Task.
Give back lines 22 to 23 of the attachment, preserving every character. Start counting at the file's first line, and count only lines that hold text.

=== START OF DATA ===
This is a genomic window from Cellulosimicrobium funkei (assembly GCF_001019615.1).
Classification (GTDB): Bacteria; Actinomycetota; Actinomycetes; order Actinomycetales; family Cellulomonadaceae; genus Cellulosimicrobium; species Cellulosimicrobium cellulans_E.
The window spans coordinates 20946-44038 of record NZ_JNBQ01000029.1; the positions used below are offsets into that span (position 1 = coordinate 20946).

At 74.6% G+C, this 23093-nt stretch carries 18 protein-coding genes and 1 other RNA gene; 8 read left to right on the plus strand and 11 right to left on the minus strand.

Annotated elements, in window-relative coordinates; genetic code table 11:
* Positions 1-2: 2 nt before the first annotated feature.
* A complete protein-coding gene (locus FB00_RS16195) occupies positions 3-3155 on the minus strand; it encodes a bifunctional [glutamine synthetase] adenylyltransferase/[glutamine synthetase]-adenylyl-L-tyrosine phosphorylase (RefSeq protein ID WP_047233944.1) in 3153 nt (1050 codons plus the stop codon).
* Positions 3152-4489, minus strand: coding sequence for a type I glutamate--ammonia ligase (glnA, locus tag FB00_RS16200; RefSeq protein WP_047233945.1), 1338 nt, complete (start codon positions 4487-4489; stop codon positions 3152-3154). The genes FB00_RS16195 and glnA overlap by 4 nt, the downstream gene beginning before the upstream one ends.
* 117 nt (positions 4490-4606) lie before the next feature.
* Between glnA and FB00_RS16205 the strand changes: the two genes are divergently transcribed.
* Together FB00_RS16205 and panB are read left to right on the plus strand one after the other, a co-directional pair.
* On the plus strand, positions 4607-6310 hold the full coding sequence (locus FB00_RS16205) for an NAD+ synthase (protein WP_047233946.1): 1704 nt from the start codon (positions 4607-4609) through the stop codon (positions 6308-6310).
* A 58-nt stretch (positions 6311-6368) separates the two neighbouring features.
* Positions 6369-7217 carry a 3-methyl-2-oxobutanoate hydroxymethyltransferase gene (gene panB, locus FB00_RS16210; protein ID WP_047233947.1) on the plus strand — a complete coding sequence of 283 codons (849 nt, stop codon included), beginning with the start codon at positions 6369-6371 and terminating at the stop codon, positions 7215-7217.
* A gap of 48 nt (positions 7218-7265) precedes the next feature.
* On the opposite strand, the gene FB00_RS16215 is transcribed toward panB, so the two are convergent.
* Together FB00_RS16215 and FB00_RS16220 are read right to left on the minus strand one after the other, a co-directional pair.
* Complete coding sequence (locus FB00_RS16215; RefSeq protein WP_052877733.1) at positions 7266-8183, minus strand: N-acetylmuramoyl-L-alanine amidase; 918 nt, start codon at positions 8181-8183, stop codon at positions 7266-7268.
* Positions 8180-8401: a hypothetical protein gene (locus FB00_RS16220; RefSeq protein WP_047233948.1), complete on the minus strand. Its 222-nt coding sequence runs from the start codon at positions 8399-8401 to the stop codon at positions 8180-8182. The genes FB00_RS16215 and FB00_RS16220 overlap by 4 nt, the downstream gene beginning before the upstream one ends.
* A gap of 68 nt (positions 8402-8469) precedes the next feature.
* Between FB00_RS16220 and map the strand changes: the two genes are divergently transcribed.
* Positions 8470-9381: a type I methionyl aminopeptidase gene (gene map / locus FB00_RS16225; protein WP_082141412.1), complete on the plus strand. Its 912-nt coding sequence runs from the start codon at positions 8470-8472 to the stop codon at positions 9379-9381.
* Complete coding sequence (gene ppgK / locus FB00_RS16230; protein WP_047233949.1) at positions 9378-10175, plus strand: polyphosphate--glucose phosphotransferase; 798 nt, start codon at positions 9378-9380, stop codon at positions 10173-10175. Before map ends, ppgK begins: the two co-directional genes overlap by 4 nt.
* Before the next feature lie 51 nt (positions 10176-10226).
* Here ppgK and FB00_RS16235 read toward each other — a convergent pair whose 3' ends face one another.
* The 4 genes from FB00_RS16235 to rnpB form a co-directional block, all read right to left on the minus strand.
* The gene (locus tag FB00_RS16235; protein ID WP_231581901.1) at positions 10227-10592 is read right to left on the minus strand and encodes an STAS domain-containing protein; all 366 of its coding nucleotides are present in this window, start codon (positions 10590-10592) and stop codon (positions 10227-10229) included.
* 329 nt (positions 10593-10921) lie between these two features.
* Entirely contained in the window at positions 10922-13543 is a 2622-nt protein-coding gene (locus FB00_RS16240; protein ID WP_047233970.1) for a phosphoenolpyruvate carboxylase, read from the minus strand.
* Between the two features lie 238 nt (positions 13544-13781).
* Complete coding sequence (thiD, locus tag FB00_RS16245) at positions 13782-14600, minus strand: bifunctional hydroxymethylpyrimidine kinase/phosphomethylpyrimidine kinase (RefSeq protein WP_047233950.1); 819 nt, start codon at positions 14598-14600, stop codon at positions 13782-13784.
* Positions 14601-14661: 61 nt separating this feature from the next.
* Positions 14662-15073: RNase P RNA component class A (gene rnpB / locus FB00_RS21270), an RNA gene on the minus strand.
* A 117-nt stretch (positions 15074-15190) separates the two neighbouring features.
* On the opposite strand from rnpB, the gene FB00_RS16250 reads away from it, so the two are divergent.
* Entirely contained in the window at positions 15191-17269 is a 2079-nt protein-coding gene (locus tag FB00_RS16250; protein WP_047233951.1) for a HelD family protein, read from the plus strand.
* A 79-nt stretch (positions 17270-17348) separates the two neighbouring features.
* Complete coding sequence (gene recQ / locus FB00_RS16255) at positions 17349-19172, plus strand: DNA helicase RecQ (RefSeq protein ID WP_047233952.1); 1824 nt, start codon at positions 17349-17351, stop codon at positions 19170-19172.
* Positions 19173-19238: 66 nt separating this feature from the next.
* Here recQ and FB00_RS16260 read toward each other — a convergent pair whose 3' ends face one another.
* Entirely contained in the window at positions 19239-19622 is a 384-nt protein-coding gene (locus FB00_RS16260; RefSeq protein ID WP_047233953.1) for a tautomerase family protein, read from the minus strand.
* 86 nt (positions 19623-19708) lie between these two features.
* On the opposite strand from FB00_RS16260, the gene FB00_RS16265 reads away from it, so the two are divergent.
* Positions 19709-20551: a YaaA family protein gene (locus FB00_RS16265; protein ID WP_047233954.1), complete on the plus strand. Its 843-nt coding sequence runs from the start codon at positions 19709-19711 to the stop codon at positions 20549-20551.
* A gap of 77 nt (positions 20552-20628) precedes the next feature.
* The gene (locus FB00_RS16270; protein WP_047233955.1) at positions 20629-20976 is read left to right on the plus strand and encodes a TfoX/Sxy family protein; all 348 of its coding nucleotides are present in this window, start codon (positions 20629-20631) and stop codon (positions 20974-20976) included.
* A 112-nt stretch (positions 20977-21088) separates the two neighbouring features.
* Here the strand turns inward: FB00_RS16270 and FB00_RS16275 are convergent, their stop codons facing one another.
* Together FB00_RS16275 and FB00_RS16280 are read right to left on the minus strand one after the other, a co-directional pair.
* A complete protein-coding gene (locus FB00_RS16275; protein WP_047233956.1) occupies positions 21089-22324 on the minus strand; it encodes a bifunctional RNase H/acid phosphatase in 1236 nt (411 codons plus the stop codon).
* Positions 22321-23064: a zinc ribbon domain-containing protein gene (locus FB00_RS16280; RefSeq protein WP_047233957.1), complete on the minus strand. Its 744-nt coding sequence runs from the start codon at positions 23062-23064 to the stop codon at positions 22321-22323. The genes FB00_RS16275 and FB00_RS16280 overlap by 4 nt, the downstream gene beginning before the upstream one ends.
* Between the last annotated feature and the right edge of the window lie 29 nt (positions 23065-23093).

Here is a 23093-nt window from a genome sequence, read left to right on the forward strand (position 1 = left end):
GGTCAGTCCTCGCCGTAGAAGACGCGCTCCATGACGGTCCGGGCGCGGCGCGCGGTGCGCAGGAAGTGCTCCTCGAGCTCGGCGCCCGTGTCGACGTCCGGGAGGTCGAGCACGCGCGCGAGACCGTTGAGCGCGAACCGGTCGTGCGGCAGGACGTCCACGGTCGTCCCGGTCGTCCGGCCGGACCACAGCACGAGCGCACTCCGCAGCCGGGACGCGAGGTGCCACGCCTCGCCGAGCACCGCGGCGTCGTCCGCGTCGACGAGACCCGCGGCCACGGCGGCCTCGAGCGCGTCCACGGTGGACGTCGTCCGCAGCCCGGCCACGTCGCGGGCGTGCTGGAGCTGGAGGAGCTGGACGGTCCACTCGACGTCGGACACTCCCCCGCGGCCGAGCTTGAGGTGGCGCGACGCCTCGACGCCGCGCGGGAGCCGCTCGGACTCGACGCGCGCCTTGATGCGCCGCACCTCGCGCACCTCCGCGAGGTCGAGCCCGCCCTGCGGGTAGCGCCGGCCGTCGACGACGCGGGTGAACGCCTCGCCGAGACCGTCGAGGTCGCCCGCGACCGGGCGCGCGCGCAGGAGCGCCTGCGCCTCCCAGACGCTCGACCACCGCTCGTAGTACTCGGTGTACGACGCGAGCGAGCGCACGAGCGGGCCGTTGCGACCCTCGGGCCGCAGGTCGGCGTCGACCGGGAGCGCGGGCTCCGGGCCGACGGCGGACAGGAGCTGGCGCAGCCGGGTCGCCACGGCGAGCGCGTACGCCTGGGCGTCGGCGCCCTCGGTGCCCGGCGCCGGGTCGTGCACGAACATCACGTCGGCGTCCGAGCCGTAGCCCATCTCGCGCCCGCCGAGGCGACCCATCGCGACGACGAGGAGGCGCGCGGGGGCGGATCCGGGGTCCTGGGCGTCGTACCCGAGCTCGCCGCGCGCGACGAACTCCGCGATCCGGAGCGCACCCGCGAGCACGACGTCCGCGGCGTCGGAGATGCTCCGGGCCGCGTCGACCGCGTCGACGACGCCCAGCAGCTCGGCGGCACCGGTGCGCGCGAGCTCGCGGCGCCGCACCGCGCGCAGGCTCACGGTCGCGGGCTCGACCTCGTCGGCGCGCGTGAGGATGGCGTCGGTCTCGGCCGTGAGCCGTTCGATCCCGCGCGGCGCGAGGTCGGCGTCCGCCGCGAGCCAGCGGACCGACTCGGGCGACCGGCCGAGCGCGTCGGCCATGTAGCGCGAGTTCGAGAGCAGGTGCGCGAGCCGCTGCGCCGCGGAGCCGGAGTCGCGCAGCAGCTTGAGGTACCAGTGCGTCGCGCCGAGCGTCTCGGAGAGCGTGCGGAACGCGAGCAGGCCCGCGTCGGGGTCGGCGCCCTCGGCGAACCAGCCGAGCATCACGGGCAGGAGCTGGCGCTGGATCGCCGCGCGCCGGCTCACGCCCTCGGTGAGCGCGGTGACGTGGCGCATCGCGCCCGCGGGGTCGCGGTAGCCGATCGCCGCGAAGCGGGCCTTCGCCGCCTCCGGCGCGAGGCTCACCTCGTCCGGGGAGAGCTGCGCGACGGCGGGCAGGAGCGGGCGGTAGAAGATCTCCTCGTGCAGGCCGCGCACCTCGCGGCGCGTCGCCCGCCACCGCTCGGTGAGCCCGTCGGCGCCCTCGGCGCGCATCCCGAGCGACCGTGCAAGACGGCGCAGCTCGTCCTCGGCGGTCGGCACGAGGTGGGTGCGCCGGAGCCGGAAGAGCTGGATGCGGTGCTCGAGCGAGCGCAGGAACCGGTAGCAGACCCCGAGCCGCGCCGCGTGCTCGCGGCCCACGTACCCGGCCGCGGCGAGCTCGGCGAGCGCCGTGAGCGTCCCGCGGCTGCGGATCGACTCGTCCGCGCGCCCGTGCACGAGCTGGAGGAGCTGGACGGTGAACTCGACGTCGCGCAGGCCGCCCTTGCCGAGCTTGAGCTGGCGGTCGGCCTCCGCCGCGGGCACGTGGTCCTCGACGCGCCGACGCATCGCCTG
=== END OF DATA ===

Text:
* Positions 8470-9381: a type I methionyl aminopeptidase gene (gene map / locus FB00_RS16225; protein WP_082141412.1), complete on the plus strand. Its 912-nt coding sequence runs from the start codon at positions 8470-8472 to the stop codon at positions 9379-9381.
* Complete coding sequence (gene ppgK / locus FB00_RS16230; protein WP_047233949.1) at positions 9378-10175, plus strand: polyphosphate--glucose phosphotransferase; 798 nt, start codon at positions 9378-9380, stop codon at positions 10173-10175. Before map ends, ppgK begins: the two co-directional genes overlap by 4 nt.